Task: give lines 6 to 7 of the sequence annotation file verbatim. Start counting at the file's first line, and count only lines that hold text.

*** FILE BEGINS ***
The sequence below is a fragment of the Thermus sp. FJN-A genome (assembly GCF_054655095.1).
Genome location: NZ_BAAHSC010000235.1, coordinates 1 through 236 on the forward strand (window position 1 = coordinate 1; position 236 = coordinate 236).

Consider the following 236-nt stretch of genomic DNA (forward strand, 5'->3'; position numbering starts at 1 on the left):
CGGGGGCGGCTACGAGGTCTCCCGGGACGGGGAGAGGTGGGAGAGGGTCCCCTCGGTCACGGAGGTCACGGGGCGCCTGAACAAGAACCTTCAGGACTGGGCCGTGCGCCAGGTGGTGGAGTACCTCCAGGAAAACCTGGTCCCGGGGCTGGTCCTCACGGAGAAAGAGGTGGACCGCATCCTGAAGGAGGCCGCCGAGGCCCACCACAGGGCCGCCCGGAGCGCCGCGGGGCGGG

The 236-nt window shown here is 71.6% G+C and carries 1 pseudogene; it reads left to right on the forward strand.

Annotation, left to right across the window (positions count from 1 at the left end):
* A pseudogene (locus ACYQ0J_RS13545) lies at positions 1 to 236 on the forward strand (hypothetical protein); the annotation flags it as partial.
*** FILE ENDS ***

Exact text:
Annotation, left to right across the window (positions count from 1 at the left end):
* A pseudogene (locus ACYQ0J_RS13545) lies at positions 1 to 236 on the forward strand (hypothetical protein); the annotation flags it as partial.